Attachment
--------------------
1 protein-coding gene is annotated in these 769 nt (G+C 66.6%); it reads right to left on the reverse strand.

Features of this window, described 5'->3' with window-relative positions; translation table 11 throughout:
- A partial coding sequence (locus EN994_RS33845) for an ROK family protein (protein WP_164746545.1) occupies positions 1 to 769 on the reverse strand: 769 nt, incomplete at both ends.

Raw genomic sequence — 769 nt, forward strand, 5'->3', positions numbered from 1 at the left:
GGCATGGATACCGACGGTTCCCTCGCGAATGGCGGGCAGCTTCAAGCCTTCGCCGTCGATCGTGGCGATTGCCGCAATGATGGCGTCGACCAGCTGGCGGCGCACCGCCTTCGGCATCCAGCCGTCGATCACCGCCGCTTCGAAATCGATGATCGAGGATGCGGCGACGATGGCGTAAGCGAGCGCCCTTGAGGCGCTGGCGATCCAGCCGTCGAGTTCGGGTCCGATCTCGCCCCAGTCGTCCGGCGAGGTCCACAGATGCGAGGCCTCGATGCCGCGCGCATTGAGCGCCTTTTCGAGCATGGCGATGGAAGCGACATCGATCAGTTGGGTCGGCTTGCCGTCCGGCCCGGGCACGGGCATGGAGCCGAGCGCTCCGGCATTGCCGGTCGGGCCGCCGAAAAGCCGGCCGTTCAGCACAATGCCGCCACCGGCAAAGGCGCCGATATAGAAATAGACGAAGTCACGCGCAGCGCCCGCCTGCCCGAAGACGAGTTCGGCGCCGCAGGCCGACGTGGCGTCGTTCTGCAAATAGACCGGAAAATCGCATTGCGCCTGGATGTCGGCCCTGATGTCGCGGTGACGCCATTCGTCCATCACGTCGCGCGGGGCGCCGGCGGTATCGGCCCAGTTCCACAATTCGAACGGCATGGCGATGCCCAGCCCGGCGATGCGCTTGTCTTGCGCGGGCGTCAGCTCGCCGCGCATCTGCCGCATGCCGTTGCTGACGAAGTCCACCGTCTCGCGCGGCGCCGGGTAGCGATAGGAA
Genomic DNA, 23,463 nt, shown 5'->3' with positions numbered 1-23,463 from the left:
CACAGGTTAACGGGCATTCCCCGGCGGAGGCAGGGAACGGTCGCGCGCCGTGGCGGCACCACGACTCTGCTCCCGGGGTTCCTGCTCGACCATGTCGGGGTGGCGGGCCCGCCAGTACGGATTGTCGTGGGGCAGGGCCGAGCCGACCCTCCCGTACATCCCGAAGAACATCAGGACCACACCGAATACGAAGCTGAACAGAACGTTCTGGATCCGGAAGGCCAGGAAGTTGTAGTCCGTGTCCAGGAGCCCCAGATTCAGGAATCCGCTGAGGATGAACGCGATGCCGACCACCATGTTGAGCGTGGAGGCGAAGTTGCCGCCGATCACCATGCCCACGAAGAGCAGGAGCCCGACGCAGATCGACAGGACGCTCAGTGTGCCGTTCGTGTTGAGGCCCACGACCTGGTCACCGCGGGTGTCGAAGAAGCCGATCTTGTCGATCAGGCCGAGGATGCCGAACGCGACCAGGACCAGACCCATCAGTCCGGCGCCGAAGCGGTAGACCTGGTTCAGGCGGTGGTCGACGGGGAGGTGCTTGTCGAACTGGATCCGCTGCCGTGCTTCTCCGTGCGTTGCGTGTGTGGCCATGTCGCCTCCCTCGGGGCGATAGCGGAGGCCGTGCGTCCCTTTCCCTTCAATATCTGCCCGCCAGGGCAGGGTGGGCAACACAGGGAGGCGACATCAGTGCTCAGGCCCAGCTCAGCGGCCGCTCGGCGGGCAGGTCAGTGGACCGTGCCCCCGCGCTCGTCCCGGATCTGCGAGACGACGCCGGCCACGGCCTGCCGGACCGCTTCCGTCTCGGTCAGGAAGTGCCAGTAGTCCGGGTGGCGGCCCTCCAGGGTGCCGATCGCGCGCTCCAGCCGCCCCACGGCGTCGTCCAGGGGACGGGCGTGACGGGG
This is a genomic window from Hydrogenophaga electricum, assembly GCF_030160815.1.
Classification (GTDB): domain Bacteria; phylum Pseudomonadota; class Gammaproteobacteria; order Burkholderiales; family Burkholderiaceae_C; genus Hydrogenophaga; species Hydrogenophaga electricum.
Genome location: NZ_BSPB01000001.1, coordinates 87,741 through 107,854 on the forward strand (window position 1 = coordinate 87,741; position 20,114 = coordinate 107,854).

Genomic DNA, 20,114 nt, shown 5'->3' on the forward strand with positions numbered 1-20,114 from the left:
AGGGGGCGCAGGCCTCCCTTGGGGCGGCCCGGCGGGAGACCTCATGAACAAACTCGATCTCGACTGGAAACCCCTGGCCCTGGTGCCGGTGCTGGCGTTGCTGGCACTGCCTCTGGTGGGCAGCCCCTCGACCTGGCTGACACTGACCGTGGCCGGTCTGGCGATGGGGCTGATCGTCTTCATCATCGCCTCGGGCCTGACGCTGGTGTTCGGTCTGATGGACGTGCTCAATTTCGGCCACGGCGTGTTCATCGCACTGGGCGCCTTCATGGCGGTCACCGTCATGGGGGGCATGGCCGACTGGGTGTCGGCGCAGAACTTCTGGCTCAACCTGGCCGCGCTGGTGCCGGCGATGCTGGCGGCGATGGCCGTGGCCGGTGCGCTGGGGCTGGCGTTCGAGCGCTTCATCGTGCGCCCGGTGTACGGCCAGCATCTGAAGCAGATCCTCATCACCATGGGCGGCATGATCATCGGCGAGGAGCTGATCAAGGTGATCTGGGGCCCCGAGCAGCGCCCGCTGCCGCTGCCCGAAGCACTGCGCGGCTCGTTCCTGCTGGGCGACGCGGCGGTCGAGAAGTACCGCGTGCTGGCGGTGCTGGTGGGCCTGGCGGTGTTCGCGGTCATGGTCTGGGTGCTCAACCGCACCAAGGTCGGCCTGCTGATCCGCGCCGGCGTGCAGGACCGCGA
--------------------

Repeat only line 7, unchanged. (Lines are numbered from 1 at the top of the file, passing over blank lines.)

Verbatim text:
CACAGGTTAACGGGCATTCCCCGGCGGAGGCAGGGAACGGTCGCGCGCCGTGGCGGCACCACGACTCTGCTCCCGGGGTTCCTGCTCGACCATGTCGGGGTGGCGGGCCCGCCAGTACGGATTGTCGTGGGGCAGGGCCGAGCCGACCCTCCCGTACATCCCGAAGAACATCAGGACCACACCGAATACGAAGCTGAACAGAACGTTCTGGATCCGGAAGGCCAGGAAGTTGTAGTCCGTGTCCAGGAGCCCCAGATTCAGGAATCCGCTGAGGATGAACGCGATGCCGACCACCATGTTGAGCGTGGAGGCGAAGTTGCCGCCGATCACCATGCCCACGAAGAGCAGGAGCCCGACGCAGATCGACAGGACGCTCAGTGTGCCGTTCGTGTTGAGGCCCACGACCTGGTCACCGCGGGTGTCGAAGAAGCCGATCTTGTCGATCAGGCCGAGGATGCCGAACGCGACCAGGACCAGACCCATCAGTCCGGCGCCGAAGCGGTAGACCTGGTTCAGGCGGTGGTCGACGGGGAGGTGCTTGTCGAACTGGATCCGCTGCCGTGCTTCTCCGTGCGTTGCGTGTGTGGCCATGTCGCCTCCCTCGGGGCGATAGCGGAGGCCGTGCGTCCCTTTCCCTTCAATATCTGCCCGCCAGGGCAGGGTGGGCAACACAGGGAGGCGACATCAGTGCTCAGGCCCAGCTCAGCGGCCGCTCGGCGGGCAGGTCAGTGGACCGTGCCCCCGCGCTCGTCCCGGATCTGCGAGACGACGCCGGCCACGGCCTGCCGGACCGCTTCCGTCTCGGTCAGGAAGTGCCAGTAGTCCGGGTGGCGGCCCTCCAGGGTGCCGATCGCGCGCTCCAGCCGCCCCACGGCGTCGTCCAGGGGACGGGCGTGACGGGG